WITNESS PROTECTION IN THE DOCTOR’S OFFICE
By Mark Salamon, February 1, 2020
If you’re like most Americans, you remember exactly what you were doing on April 14, 2003, especially if you had a doctor’s appointment that day, because that is when the Health Insurance Portability and Accountability Act – or HIPAA – went into effect. This groundbreaking piece of legislation provided long awaited legal protection for patient privacy, and revolutionized modern medicine by completely overhauling the logistical process of going to the doctor.
If you ever went to the doctor way back in the dark ages before HIPAA, you may recall arriving at your appointment time, checking in, and still having plenty of time left over to read every People magazine issue dating back to the renaissance before being called back to the exam room.
But in the enlightened, post-HIPAA world, you now get to use that time to perform much more productive and fulfilling activities, such as reading a lengthy dissertation on what HIPAA means. This requires an interpreter because it is written in Swahili. You then get to fill out the HIPAA forms, which use concise legal terminology to ensure that no one understands anything that is written on them. Signing these forms ensures that anyone who says anything out loud that gives away who you are or why you came to the doctor will receive the death penalty.
At this point, many patients elect to go home because their injury has completely resolved on its own and they can’t even remember why they came to the doctor. For those lucky enough to still have an injury, the next hour is spent developing code-names and secret signs so that the medical staff can smuggle you back to the exam room at the appropriate time without anyone else in the waiting room realizing what is going on.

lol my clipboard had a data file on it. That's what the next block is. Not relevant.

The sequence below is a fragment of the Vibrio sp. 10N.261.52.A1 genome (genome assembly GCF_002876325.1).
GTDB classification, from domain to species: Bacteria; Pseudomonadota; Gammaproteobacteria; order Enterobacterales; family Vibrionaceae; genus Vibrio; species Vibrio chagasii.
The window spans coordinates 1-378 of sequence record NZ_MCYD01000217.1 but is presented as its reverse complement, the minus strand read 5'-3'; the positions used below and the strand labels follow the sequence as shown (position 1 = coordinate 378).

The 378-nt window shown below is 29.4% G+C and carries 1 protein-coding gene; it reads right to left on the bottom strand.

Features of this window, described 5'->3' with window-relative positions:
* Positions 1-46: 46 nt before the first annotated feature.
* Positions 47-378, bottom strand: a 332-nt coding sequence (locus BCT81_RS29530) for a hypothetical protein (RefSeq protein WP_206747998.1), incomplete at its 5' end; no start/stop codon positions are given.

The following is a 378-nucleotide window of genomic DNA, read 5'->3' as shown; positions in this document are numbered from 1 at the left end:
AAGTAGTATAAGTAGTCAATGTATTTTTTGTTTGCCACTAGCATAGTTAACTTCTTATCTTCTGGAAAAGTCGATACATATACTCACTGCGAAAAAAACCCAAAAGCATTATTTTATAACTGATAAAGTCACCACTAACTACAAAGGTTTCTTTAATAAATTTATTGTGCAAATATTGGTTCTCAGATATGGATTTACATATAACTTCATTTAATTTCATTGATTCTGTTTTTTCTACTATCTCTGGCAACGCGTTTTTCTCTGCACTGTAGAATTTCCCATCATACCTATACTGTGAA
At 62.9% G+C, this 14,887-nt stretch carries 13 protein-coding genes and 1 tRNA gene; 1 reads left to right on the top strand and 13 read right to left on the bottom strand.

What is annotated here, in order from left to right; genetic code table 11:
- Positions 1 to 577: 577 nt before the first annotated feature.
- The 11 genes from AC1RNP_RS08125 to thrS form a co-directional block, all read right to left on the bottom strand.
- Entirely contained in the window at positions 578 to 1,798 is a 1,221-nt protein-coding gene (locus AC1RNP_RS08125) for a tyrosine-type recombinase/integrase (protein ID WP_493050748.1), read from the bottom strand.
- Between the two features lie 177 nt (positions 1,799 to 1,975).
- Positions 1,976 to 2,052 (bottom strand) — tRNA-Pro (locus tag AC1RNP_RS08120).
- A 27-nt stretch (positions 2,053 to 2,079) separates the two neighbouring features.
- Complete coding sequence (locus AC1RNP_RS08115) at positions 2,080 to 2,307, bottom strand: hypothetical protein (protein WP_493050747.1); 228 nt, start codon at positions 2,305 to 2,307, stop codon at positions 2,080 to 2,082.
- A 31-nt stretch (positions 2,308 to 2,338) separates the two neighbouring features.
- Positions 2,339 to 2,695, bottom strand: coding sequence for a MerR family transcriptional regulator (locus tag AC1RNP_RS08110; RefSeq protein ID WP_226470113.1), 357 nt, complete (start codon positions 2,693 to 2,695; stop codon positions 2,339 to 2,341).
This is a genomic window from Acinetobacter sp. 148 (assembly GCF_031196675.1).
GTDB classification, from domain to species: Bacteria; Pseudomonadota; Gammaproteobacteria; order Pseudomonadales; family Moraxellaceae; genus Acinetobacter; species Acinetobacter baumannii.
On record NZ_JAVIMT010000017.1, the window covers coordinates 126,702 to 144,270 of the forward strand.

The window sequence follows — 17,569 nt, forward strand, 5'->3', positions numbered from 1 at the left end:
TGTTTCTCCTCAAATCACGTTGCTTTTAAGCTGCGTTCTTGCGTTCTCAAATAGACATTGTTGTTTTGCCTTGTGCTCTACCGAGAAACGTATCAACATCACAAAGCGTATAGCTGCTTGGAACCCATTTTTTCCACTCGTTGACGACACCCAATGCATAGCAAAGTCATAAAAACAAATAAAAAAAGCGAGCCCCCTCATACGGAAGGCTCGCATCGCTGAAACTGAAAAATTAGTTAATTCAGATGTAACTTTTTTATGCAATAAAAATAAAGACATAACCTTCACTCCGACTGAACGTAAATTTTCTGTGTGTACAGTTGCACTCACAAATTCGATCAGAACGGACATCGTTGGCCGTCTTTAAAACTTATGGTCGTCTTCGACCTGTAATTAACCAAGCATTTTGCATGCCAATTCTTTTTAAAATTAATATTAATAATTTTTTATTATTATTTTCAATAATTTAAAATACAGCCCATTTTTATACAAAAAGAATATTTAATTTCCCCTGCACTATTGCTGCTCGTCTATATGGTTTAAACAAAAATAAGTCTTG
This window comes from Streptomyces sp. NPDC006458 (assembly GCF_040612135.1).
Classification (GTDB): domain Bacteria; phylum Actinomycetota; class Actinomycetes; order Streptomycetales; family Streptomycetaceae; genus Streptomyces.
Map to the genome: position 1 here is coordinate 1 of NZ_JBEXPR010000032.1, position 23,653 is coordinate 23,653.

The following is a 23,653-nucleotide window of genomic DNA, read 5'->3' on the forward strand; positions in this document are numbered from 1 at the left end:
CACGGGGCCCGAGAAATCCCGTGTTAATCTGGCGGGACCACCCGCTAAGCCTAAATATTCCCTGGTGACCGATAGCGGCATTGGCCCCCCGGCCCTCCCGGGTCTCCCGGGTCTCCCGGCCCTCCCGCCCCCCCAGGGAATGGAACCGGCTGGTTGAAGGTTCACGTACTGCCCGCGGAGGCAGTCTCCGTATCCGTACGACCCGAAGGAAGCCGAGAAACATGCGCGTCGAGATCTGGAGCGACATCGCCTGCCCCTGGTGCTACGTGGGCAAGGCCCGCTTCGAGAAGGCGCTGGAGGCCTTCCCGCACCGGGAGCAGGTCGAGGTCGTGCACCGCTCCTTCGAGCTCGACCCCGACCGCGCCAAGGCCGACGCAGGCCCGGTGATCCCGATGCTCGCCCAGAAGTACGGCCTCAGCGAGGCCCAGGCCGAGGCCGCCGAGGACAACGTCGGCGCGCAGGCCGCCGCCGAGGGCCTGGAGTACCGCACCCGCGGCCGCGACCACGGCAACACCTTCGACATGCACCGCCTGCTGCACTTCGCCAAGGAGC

The HIPAA privacy law also opened up a whole new set of challenges for my end of the office: the physical therapy clinic. Like most physical therapy clinics, ours features an “open” concept. It is basically a large gym scattered with exercise equipment and treatment tables where therapists take their patients through the paces of rehabilitation. A few basic laws of nature make the HIPAA privacy laws especially tough to enforce in this setting. First of all, physical therapists have a bizarre superpower that causes patients to vomit reams of personal information that no one in the room really wants to hear. I try to control this problem by interviewing new patients in private exam rooms so they can get this out of their systems, but this doesn’t always work. The crowded gym somehow inspires many of them to expound with even more detail on topics such as the history of their bowel function.
Now technically, since these patients are spewing their own medical information, this is not a HIPAA violation. But in my opinion, it should be. A major flaw in HIPAA is that there is no protection for patients who would like to be able to attend a normal physical therapy session without hearing about someone else’s bowel function. Unfortunately, these patients are rare. Most want to know every detail about every other person in the clinic, so much so that even after the avalanche of HIPAA paperwork they just filled out, they still think it is entirely appropriate to come up and ask me about everyone else’s personal information.
Sometimes they throw questions my way that make me look like a complete asshole for refusing to answer. For example, a patient may ask me if another patient – lying on a table three feet away with twelve inches of surgical staples holding their knee together – is there for a knee problem. Legally, I have to actually say, “If I disclose that information I could be put to death.” This creates an awkward situation for everyone, especially the patient lying there with the knee problem, who usually ends up saying something like, “yes, I’m here for a knee problem, genius.”
Another problem with open clinics is that people often see people they know. So we take great pains to hide all schedules and computer screens that might show identifying information, and then someone shouts across the gym, “Hey, I know you! Aren’t you Michael Jones from 386 Norris Street in Allentown, social security number 237-98-4592?”
So the HIPAA law is not perfect, but it did usher us into a new era, from a world where nothing is private to a world where nothing is private and we have more paperwork. I propose that we take this success to the next level with a more high-tech approach: paper bags with little eye-holes.